From a tutorial contrasting ころ with くらい:

2メートルくらいの所に印をつけてください。 (Correct)

Please make a mark around the 2 meter point. (Natural Japanese, as an approximation is being discussed)

2メートルごろの所に印をつけてください。 (Incorrect)

Please make a mark within the span of 2 meters. (Unnatural Japanese, as the listener would think that marking a line anywhere within the two meter space is fine)

For context, I have seen elsewhere that くらい can mean

  • "around" or "approximately"
  • "to the extent that"
  • "at least"

and it seems like a unified definition of all of these would be something like "to the minimum extent of".

My overall question: does 「2メートルくらいの所に印をつけてください」 literally mean ”Please mark on the 2 meter mark or slightly after" (with 2メートルくらい meaning "to the minimum extent of 2 meters")?

  • 1
    If a word has separate definitions, they're separate. I'm not sure I see how adding them to make one "master definition" could possibly work.
    – Leebo
    Sep 21, 2023 at 23:01
  • 1
    2メートルごろ is incorrect, but not because "the listener would think that marking a line anywhere within the two meter space is fine." ごろ is used for time.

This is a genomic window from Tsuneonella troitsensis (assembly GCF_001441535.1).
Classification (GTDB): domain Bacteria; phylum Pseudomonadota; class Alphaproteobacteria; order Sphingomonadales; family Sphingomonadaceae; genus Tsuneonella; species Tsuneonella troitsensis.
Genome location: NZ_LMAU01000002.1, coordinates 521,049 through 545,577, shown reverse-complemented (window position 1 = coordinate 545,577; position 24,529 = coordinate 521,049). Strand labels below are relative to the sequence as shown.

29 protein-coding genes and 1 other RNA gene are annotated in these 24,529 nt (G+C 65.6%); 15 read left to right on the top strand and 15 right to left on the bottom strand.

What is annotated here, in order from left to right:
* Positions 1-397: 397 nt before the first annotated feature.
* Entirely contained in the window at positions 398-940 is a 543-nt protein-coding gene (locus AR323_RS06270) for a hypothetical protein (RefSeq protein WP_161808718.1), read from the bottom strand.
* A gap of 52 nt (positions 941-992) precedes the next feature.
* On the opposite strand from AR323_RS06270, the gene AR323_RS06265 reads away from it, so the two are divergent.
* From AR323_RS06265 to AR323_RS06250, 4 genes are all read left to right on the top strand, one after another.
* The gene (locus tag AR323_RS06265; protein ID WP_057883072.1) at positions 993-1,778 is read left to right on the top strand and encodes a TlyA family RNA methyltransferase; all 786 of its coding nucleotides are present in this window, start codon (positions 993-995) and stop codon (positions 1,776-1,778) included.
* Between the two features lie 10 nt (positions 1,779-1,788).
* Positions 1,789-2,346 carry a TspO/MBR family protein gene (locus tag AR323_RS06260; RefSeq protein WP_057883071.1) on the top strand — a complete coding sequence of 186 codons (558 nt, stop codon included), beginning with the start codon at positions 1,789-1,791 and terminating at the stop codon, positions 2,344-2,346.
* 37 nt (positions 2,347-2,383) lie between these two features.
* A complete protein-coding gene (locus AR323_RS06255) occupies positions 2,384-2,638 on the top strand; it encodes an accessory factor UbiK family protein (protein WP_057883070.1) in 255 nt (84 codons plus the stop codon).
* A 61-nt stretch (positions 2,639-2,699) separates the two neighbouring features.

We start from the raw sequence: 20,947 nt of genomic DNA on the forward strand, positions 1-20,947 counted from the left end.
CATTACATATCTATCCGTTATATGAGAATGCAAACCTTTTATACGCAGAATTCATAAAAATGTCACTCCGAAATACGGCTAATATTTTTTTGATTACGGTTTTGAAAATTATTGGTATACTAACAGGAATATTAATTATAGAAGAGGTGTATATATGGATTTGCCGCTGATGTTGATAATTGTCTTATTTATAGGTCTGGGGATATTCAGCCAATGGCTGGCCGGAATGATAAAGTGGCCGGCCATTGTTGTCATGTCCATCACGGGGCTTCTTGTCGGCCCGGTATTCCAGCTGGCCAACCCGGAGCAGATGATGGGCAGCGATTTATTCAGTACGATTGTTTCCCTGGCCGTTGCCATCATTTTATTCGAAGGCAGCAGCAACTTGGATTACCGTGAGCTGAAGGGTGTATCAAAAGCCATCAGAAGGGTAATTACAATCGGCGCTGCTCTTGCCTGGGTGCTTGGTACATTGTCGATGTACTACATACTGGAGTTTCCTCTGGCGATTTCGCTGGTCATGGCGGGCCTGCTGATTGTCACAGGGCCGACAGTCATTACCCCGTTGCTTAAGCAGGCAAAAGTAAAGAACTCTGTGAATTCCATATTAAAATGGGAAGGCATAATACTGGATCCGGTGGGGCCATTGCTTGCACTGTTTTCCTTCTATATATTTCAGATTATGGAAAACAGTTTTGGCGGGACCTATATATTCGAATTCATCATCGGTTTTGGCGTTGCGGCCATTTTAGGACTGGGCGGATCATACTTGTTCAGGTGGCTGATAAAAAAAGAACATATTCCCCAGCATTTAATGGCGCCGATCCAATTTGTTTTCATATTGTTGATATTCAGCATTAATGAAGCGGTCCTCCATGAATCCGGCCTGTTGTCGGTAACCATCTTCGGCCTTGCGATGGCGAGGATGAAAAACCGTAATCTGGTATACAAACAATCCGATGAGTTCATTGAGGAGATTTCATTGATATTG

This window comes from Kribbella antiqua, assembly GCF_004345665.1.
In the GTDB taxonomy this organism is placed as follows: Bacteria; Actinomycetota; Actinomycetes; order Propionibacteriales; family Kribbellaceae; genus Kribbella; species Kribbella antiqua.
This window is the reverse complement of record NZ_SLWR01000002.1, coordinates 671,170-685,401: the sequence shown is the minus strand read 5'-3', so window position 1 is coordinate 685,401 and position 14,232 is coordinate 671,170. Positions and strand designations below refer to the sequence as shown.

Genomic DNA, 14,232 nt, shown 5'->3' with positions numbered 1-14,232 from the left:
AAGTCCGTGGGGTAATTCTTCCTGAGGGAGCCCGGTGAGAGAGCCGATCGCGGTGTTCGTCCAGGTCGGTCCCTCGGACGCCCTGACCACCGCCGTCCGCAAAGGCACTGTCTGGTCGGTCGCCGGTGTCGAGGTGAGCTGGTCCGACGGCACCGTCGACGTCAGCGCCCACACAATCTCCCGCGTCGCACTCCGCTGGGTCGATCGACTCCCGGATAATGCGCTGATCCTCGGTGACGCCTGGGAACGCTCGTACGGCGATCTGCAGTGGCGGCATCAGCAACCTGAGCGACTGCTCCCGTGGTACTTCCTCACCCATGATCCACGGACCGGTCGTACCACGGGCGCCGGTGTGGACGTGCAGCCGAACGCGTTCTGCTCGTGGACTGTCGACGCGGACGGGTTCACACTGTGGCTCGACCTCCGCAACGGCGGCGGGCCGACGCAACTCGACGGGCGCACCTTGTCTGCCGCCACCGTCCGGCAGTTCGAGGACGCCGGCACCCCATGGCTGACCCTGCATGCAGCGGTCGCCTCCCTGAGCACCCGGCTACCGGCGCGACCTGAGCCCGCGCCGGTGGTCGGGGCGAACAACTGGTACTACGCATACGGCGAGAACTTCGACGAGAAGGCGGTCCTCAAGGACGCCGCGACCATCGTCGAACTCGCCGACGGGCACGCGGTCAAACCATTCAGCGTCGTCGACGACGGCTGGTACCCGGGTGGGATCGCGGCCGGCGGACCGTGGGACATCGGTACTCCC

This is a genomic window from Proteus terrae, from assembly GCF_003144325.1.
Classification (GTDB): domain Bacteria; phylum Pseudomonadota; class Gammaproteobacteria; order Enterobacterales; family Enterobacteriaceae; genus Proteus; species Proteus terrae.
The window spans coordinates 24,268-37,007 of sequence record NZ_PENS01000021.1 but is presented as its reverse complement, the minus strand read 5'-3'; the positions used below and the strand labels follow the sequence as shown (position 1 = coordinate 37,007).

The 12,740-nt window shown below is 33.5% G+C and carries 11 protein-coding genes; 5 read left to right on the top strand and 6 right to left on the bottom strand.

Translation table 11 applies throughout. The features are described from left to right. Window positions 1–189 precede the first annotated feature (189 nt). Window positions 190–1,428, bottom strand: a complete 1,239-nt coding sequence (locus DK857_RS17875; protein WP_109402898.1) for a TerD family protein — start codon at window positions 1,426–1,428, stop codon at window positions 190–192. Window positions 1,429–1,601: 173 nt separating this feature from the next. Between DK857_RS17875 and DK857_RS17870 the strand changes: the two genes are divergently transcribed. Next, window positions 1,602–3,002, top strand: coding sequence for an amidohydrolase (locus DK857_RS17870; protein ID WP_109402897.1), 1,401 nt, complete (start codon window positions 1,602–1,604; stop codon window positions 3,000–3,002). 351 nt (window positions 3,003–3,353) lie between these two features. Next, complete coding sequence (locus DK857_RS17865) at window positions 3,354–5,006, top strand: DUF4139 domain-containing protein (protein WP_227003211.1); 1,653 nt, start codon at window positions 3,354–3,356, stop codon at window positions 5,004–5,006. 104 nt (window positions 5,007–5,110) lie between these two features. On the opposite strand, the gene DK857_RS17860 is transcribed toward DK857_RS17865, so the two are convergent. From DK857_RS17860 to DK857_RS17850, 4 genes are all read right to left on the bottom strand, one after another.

– aguijonazo
    Sep 21, 2023 at 23:02
  • 1
    This site (Bunpro) presents itself as "professional" (i.e. they charge money), but its grasp of English is pretty dismal. Of course reliable Japanese and unreliable English is less worse than the other way round, but things like "approximately a child" mean that the explanation is useless. Sep 22, 2023 at 4:38
  • 2
    "For context, I have seen elsewhere that くらい can mean" - realistically, what you have seen is that an idiomatic English translation might use those terms in the corresponding place; but that is not the same as actually having those meanings. For example, Jisho gives the example of "なさけないの・・・ボディスラムくらいで、そんな死にそうな声、ださないでよ。" translated as "That's pitiful ... don't put on such a death-bed voice from just a body slam." but here the idea of "just" (as in "only") comes from the overall context. The real idea is "things comparable to a body slam should be trivial for you". Sep 22, 2023 at 6:16
  • I have removed the "etymology" tag, since the question doesn't actually ask about the origins or development of the term. As what seems like a more-fitting replacement, I have added the "meaning" tag instead. Sep 22, 2023 at 16:55

1 Answer 1


The short answer is "No". I think you are overanalysing their attempted explanation (which makes no sense). 「2メートルくらい」 simply means "approximately 2 meters", and as aguijonazo said in a comment, 「~ころ」 is wrong because it only refers to time. They have attempted to say this by comparing the words "span" and "extent", but this is incoherent English.

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